So much for the pity. The only splash Lollapalooza 2004 made was in the toilet, but The Thrills bounced back instantly from the cancellation, booking a big U.S. tour with fellow Lolla-gaggers and U.K. rockers Gomez. Such good fortune hounds the Dublin band -- get a load of The Thrills' ride: A debut album, So Much for the City, that sold some 700,000 copies.
Supporting gigs for Bob Dylan and the Rolling Stones. (And if opening for lips, incorporated wasn't sweet enough, the lads got to do it in their own hometown. "It was a very surreal experience," says Thrills guitarist/bassist Pádraic McMahon. "But since everyone's there for the Stones, you're just a byproduct.")
And next, a sophomore album featuring R.E.M.'s Peter Buck. Due in September, Let's Bottle Bohemia boasts a "bolder, brasher and more confident feel," says McMahon. "It sounds bigger" than City, he adds, but it has some sizable sonic shoes to fill.
"We're all aware of this 'second-album syndrome,'" McMahon concedes, "but we're confident with the songs, and we didn't want to wait two or three years to put out an album. We had this natural energy, and we wanted to capitalize on it."
The Thrills continue at 7:30 p.m. Sunday, July 25, at the Venue of Scottsdale, 7117 East Third Avenue. See www.cajunhouse.com for details. -- Jill Koch
Check out the guns on that guy . . . and that guy . . . and that guy . . . at the Crossroads of the West Gun Show inside the Arizona State Fairgrounds ice rink, 19th Avenue and McDowell. Around 800 vendors will peddle guns and ammo from 9 a.m. to 5 p.m. Saturday, July 24, and 9 a.m. to 4 p.m. Sunday, July 25; $9 gets you in for both days. See crossroadsgunshows.com. -- Joe Watson
It's your word against mine on game day
If you're headed to the Phoenix One-Day Scrabble Tournament on Saturday, July 24, at the Grace Inn at Ahwatukee, 10831 South 51st Street, we recommend boning up first. Memorizing the dictionary helps, but practicing your poker face is even better. "You'll sometimes bluff opponents by playing words you know aren't good because they score a lot of points," says Larry Rand, co-director of the Phoenix Scrabble Club. If you get caught, be a good sport and avoid starting a word war (but consider playing "Armageddon" for at least 15 points).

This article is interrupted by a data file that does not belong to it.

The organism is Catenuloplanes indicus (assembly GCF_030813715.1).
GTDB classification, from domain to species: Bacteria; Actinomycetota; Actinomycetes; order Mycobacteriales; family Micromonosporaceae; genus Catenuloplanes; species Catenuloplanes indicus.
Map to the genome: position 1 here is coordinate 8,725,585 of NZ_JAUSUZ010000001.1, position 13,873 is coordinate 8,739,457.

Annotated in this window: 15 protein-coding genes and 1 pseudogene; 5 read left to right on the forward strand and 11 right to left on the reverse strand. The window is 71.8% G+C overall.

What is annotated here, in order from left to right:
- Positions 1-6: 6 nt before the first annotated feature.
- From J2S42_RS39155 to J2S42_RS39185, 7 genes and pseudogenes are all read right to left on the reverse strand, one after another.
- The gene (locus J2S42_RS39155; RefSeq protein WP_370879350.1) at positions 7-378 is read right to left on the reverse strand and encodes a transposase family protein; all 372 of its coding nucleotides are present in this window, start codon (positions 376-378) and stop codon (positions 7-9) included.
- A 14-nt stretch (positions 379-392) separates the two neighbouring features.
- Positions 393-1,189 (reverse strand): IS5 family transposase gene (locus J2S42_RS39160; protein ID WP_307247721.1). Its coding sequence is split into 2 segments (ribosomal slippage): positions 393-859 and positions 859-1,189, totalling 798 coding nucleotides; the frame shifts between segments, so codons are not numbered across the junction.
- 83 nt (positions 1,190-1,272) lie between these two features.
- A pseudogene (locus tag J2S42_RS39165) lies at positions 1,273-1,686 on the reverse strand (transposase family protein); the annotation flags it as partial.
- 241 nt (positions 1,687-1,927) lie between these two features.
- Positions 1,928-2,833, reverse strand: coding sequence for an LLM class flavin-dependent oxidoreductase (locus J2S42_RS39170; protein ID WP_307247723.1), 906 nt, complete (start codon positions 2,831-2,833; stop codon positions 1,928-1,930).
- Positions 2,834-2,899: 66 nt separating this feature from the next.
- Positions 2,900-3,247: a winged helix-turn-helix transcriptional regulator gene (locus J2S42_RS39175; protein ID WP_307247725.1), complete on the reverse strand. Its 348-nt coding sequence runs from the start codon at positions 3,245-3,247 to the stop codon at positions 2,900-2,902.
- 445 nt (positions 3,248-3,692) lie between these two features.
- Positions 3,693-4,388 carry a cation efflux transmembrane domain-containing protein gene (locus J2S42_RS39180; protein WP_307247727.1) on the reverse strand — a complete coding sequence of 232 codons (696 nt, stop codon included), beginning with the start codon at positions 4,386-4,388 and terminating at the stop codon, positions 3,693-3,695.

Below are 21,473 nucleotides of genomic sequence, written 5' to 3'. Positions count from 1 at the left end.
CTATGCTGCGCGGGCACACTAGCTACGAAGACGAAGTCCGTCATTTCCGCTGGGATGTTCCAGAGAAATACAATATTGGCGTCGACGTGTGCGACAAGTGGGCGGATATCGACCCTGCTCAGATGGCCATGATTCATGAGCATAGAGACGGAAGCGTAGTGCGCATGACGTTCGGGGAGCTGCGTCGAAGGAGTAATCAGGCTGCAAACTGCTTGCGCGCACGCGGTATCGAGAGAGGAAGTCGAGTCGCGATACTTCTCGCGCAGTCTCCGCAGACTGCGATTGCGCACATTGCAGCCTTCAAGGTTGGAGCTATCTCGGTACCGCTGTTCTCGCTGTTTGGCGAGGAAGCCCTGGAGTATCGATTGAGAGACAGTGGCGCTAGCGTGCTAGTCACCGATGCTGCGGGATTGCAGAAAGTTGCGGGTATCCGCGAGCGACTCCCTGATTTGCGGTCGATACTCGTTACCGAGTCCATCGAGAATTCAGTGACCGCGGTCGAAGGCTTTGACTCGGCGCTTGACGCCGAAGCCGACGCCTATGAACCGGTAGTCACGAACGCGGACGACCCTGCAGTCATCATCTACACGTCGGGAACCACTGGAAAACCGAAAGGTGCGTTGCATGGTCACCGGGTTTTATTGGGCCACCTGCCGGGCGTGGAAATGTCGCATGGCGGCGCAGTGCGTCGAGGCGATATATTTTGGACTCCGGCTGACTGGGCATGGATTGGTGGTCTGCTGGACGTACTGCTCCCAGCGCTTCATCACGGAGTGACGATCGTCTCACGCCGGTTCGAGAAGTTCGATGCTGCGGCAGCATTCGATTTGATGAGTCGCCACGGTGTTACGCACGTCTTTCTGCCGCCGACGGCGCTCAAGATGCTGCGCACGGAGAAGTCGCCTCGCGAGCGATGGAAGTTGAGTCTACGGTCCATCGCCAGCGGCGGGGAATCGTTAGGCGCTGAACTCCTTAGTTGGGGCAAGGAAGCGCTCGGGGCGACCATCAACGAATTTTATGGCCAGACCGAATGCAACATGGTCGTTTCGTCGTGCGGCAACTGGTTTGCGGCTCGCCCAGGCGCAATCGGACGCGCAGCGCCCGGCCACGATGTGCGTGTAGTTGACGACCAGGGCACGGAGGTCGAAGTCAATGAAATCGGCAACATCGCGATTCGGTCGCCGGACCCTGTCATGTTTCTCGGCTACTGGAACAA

Tile time is 9:30 a.m., and the entry fee is $33. Call 480-730-5031 to register by Friday, July 23. -- Benjamin Leatherman
Adopt-a-Pet fun in Scottsdale
Munch on hot dogs with your dawgs, and dip your dogs in the pool -- all while helping some dogs find a home. So many dogs, so many puns . . . but we'll have to maintain our composure -- this is a charity event, doggonnit! "Dog Days," from noon to 3 p.m. this Sunday, July 25, at the Scottsdale Plaza Resort, 7200 North Scottsdale Road, combines the appeal of the resort's 100,000-gallon shimmering pool with the Arizona Humane Society's Adopt-a-Pet program. Fork over $2 for the hot dog buffet ($1 for kids), and enjoy the sausage fest. See www.scottsdaleplaza.com for details. --Joe Watson
Who? Wear? What?
Our closets spill over with accessories to crimes -- fashion crimes. Jelly bracelets, leg warmers, Bourbon Street beads. How in the world to get it right? Look to Vogue. As to who in the world gets it right, look to the West Valley Art Museum, where "Dressing It Up: Ethnic Dress Accessories" hangs through September 19. The all-access(ories) peek into the cultural closet showcases headgear, hair ornaments, jewelry and shoes from Morocco, Nigeria, Cameroon, Panama, Lebanon, Tibet, Japan, Poland and Spain. WVAM, 17420 North Avenue of the Arts in Surprise, is open from 10 a.m. to 4 p.m. Tuesdays through Sundays. Admission is $7 for adults, $2 for students, and free for kids 5 and younger. Call 623-972-0635 or see www.wvam.org. -- Jill Koch
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Let Freedom ring -- then let us download it
Illegally downloading music is evil, a sin tantamount to murder. So we're told by recording industry suits. For an opposing viewpoint, we pass the mike to Phil Freedom. "I think copyrights are bullshit," says the local activist, who'll help lead a DMCA-destroying discussion on "Anarchistic Decentralized Networking and Share Culture," Sunday, July 25, at Thought Crime, 1019 North Central. The forum, part of the Anarchist Library's series, will offer pointers on how file-sharing can disseminate info not available through corporate media outlets. "Sometimes you won't have access to certain people's perspective unless it's compatible with large-scale capitalism," says Freedom. The Kazaa chronicles continue at 9 p.m. Call 602-254-6397 for details.--Benjamin Leatherman